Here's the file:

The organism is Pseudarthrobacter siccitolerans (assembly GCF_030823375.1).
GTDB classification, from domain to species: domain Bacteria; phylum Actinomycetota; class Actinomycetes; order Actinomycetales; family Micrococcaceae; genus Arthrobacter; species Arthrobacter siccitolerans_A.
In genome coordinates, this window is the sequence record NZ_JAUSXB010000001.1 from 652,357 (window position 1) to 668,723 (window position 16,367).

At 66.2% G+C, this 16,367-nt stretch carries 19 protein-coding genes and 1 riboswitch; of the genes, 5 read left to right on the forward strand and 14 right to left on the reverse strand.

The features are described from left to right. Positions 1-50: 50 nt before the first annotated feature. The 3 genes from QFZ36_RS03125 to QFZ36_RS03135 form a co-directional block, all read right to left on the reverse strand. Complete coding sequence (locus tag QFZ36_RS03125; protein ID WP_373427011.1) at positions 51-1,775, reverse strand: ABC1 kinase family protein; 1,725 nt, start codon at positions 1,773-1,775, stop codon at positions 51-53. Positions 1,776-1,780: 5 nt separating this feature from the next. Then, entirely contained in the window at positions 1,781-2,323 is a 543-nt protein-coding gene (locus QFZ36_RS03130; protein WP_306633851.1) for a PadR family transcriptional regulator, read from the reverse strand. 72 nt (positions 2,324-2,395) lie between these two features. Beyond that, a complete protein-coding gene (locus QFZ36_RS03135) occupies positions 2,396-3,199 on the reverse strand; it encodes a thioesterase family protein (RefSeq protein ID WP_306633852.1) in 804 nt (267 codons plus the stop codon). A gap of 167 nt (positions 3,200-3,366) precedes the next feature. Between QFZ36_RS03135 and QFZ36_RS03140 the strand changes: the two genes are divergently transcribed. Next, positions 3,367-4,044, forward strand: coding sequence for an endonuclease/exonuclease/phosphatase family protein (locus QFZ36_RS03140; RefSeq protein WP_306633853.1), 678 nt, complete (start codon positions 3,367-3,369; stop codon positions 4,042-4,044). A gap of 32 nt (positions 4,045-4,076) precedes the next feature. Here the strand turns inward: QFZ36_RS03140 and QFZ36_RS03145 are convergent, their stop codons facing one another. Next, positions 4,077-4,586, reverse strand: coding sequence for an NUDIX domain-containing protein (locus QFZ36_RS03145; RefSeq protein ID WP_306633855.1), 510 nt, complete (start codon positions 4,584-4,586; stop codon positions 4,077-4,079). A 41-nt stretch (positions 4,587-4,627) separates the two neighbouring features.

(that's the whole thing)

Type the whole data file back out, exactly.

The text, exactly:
The organism is Pseudarthrobacter siccitolerans (assembly GCF_030823375.1).
GTDB classification, from domain to species: domain Bacteria; phylum Actinomycetota; class Actinomycetes; order Actinomycetales; family Micrococcaceae; genus Arthrobacter; species Arthrobacter siccitolerans_A.
In genome coordinates, this window is the sequence record NZ_JAUSXB010000001.1 from 652,357 (window position 1) to 668,723 (window position 16,367).

At 66.2% G+C, this 16,367-nt stretch carries 19 protein-coding genes and 1 riboswitch; of the genes, 5 read left to right on the forward strand and 14 right to left on the reverse strand.

The features are described from left to right. Positions 1-50: 50 nt before the first annotated feature. The 3 genes from QFZ36_RS03125 to QFZ36_RS03135 form a co-directional block, all read right to left on the reverse strand. Complete coding sequence (locus tag QFZ36_RS03125; protein ID WP_373427011.1) at positions 51-1,775, reverse strand: ABC1 kinase family protein; 1,725 nt, start codon at positions 1,773-1,775, stop codon at positions 51-53. Positions 1,776-1,780: 5 nt separating this feature from the next. Then, entirely contained in the window at positions 1,781-2,323 is a 543-nt protein-coding gene (locus QFZ36_RS03130; protein WP_306633851.1) for a PadR family transcriptional regulator, read from the reverse strand. 72 nt (positions 2,324-2,395) lie between these two features. Beyond that, a complete protein-coding gene (locus QFZ36_RS03135) occupies positions 2,396-3,199 on the reverse strand; it encodes a thioesterase family protein (RefSeq protein ID WP_306633852.1) in 804 nt (267 codons plus the stop codon). A gap of 167 nt (positions 3,200-3,366) precedes the next feature. Between QFZ36_RS03135 and QFZ36_RS03140 the strand changes: the two genes are divergently transcribed. Next, positions 3,367-4,044, forward strand: coding sequence for an endonuclease/exonuclease/phosphatase family protein (locus QFZ36_RS03140; RefSeq protein WP_306633853.1), 678 nt, complete (start codon positions 3,367-3,369; stop codon positions 4,042-4,044). A gap of 32 nt (positions 4,045-4,076) precedes the next feature. Here the strand turns inward: QFZ36_RS03140 and QFZ36_RS03145 are convergent, their stop codons facing one another. Next, positions 4,077-4,586, reverse strand: coding sequence for an NUDIX domain-containing protein (locus QFZ36_RS03145; RefSeq protein ID WP_306633855.1), 510 nt, complete (start codon positions 4,584-4,586; stop codon positions 4,077-4,079). A 41-nt stretch (positions 4,587-4,627) separates the two neighbouring features.